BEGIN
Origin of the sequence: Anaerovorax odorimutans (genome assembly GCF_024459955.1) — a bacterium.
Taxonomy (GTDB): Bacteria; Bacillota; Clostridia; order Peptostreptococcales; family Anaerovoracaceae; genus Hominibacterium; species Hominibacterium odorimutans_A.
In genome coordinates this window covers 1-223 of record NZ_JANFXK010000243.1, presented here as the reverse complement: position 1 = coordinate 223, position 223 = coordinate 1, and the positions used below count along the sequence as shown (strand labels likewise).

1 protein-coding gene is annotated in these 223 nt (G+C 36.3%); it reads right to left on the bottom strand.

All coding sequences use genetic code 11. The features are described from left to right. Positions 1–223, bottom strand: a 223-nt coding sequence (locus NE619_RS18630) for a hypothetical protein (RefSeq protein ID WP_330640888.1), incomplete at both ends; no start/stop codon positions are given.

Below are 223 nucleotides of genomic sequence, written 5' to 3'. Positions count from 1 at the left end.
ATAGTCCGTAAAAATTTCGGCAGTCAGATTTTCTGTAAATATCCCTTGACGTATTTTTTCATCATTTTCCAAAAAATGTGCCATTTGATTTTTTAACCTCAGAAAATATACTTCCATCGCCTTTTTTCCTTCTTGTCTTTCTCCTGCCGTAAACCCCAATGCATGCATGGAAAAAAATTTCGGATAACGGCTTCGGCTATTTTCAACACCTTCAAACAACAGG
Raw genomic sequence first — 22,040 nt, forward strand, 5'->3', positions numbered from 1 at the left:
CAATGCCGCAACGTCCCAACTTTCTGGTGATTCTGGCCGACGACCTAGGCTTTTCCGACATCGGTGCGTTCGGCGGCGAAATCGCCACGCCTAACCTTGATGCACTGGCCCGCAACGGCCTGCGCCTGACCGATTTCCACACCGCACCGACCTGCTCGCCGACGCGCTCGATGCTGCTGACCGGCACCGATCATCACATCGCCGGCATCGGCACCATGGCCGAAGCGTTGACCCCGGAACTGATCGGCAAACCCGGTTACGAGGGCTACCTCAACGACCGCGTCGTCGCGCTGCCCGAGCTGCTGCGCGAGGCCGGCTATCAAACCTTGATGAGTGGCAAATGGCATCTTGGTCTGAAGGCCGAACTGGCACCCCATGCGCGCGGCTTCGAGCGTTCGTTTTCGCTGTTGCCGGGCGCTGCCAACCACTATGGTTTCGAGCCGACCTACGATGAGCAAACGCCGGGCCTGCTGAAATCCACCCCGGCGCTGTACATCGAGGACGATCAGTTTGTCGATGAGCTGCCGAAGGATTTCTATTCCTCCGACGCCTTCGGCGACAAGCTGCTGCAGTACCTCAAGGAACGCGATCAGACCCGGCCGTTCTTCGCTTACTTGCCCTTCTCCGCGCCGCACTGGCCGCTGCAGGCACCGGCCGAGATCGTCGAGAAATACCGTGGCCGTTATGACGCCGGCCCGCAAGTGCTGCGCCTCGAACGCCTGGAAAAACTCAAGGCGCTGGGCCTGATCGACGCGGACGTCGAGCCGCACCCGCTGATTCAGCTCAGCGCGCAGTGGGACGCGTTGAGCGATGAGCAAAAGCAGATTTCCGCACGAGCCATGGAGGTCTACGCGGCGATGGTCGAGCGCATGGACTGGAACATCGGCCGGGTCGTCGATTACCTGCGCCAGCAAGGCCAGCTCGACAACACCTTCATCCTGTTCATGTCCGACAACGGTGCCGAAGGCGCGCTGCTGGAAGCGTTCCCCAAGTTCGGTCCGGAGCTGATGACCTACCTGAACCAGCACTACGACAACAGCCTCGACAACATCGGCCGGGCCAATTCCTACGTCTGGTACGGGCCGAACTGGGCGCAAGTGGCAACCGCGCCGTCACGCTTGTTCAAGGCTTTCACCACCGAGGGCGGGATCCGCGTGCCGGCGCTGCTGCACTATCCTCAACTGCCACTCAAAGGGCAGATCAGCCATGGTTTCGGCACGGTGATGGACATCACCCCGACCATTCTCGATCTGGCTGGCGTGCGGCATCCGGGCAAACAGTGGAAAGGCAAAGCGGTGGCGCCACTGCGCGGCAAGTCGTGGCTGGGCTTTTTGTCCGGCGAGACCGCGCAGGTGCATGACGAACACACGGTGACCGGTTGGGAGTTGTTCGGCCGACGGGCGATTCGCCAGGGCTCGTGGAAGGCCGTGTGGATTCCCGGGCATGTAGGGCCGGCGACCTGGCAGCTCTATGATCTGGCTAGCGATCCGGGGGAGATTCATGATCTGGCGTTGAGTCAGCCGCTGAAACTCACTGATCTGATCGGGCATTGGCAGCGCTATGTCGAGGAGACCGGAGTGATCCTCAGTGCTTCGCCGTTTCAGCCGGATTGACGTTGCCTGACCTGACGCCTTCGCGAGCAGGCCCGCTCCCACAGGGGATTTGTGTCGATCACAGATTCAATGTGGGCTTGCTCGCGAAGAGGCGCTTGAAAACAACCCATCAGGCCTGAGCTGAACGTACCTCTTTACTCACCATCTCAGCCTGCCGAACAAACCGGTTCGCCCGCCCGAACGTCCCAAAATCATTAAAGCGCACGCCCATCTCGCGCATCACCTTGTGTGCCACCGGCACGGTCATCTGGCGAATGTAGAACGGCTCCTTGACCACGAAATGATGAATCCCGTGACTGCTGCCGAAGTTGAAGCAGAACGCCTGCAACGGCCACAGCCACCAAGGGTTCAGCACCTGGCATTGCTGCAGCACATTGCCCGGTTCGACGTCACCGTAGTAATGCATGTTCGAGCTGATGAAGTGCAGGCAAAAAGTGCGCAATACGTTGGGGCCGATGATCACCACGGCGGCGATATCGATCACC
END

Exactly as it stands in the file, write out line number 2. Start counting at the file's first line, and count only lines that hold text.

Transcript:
Taxonomy (GTDB): Bacteria; Bacillota; Clostridia; order Peptostreptococcales; family Anaerovoracaceae; genus Hominibacterium; species Hominibacterium odorimutans_A.